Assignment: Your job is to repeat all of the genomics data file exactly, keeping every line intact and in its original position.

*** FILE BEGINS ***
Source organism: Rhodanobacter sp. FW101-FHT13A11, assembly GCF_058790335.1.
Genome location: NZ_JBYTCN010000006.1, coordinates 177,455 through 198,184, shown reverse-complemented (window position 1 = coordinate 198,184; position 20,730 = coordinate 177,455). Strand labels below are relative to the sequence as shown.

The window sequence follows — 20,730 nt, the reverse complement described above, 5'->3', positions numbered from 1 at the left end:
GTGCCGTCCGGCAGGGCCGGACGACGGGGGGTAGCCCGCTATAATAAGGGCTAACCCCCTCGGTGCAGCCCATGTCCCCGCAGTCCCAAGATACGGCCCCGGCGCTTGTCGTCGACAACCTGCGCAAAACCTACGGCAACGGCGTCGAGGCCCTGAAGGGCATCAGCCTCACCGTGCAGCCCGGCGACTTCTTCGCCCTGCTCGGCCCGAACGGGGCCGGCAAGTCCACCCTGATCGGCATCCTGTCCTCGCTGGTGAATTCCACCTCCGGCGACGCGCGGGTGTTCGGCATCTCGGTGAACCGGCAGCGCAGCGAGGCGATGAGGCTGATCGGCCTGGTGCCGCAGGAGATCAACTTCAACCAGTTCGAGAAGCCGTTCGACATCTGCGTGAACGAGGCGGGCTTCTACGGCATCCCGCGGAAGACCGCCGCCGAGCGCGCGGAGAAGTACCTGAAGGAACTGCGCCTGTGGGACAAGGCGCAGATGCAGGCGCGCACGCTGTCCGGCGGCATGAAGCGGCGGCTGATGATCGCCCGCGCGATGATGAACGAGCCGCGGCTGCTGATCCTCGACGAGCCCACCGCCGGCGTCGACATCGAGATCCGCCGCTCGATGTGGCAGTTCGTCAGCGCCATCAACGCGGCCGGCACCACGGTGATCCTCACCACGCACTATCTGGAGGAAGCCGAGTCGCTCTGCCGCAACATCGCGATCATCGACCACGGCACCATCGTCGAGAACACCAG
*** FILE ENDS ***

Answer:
Source organism: Rhodanobacter sp. FW101-FHT13A11, assembly GCF_058790335.1.
Genome location: NZ_JBYTCN010000006.1, coordinates 177,455 through 198,184, shown reverse-complemented (window position 1 = coordinate 198,184; position 20,730 = coordinate 177,455). Strand labels below are relative to the sequence as shown.

The window sequence follows — 20,730 nt, the reverse complement described above, 5'->3', positions numbered from 1 at the left end:
GTGCCGTCCGGCAGGGCCGGACGACGGGGGGTAGCCCGCTATAATAAGGGCTAACCCCCTCGGTGCAGCCCATGTCCCCGCAGTCCCAAGATACGGCCCCGGCGCTTGTCGTCGACAACCTGCGCAAAACCTACGGCAACGGCGTCGAGGCCCTGAAGGGCATCAGCCTCACCGTGCAGCCCGGCGACTTCTTCGCCCTGCTCGGCCCGAACGGGGCCGGCAAGTCCACCCTGATCGGCATCCTGTCCTCGCTGGTGAATTCCACCTCCGGCGACGCGCGGGTGTTCGGCATCTCGGTGAACCGGCAGCGCAGCGAGGCGATGAGGCTGATCGGCCTGGTGCCGCAGGAGATCAACTTCAACCAGTTCGAGAAGCCGTTCGACATCTGCGTGAACGAGGCGGGCTTCTACGGCATCCCGCGGAAGACCGCCGCCGAGCGCGCGGAGAAGTACCTGAAGGAACTGCGCCTGTGGGACAAGGCGCAGATGCAGGCGCGCACGCTGTCCGGCGGCATGAAGCGGCGGCTGATGATCGCCCGCGCGATGATGAACGAGCCGCGGCTGCTGATCCTCGACGAGCCCACCGCCGGCGTCGACATCGAGATCCGCCGCTCGATGTGGCAGTTCGTCAGCGCCATCAACGCGGCCGGCACCACGGTGATCCTCACCACGCACTATCTGGAGGAAGCCGAGTCGCTCTGCCGCAACATCGCGATCATCGACCACGGCACCATCGTCGAGAACACCAG